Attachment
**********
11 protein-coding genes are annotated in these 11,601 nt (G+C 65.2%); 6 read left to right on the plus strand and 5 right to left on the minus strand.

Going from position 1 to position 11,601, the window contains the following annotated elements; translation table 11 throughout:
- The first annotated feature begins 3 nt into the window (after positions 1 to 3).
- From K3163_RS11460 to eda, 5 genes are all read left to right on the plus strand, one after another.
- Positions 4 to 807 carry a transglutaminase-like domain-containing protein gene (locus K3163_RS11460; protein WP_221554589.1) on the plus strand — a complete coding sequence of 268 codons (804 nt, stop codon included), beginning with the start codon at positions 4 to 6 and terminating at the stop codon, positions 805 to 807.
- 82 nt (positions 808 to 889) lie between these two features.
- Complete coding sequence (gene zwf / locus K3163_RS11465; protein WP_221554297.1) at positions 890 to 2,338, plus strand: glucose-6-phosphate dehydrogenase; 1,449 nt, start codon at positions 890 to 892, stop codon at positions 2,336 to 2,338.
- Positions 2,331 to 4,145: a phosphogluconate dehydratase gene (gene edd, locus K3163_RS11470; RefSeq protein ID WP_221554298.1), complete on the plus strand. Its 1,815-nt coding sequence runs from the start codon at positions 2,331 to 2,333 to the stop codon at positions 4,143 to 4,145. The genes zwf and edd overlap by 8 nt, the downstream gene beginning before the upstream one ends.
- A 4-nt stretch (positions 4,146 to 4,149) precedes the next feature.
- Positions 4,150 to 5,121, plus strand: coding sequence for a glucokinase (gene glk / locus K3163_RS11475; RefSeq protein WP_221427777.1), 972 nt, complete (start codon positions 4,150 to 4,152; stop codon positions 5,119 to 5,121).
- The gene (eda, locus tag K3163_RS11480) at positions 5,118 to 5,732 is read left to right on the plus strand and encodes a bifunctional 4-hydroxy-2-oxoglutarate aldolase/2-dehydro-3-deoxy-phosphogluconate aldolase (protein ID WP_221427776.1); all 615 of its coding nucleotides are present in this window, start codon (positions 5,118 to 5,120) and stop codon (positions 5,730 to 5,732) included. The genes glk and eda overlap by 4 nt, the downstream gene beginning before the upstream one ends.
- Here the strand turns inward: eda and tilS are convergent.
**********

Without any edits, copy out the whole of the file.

11 protein-coding genes are annotated in these 11,601 nt (G+C 65.2%); 6 read left to right on the plus strand and 5 right to left on the minus strand.

Going from position 1 to position 11,601, the window contains the following annotated elements; translation table 11 throughout:
- The first annotated feature begins 3 nt into the window (after positions 1 to 3).
- From K3163_RS11460 to eda, 5 genes are all read left to right on the plus strand, one after another.
- Positions 4 to 807 carry a transglutaminase-like domain-containing protein gene (locus K3163_RS11460; protein WP_221554589.1) on the plus strand — a complete coding sequence of 268 codons (804 nt, stop codon included), beginning with the start codon at positions 4 to 6 and terminating at the stop codon, positions 805 to 807.
- 82 nt (positions 808 to 889) lie between these two features.
- Complete coding sequence (gene zwf / locus K3163_RS11465; protein WP_221554297.1) at positions 890 to 2,338, plus strand: glucose-6-phosphate dehydrogenase; 1,449 nt, start codon at positions 890 to 892, stop codon at positions 2,336 to 2,338.
- Positions 2,331 to 4,145: a phosphogluconate dehydratase gene (gene edd, locus K3163_RS11470; RefSeq protein ID WP_221554298.1), complete on the plus strand. Its 1,815-nt coding sequence runs from the start codon at positions 2,331 to 2,333 to the stop codon at positions 4,143 to 4,145. The genes zwf and edd overlap by 8 nt, the downstream gene beginning before the upstream one ends.
- A 4-nt stretch (positions 4,146 to 4,149) precedes the next feature.
- Positions 4,150 to 5,121, plus strand: coding sequence for a glucokinase (gene glk / locus K3163_RS11475; RefSeq protein WP_221427777.1), 972 nt, complete (start codon positions 4,150 to 4,152; stop codon positions 5,119 to 5,121).
- The gene (eda, locus tag K3163_RS11480) at positions 5,118 to 5,732 is read left to right on the plus strand and encodes a bifunctional 4-hydroxy-2-oxoglutarate aldolase/2-dehydro-3-deoxy-phosphogluconate aldolase (protein ID WP_221427776.1); all 615 of its coding nucleotides are present in this window, start codon (positions 5,118 to 5,120) and stop codon (positions 5,730 to 5,732) included. The genes glk and eda overlap by 4 nt, the downstream gene beginning before the upstream one ends.
- Here the strand turns inward: eda and tilS are convergent.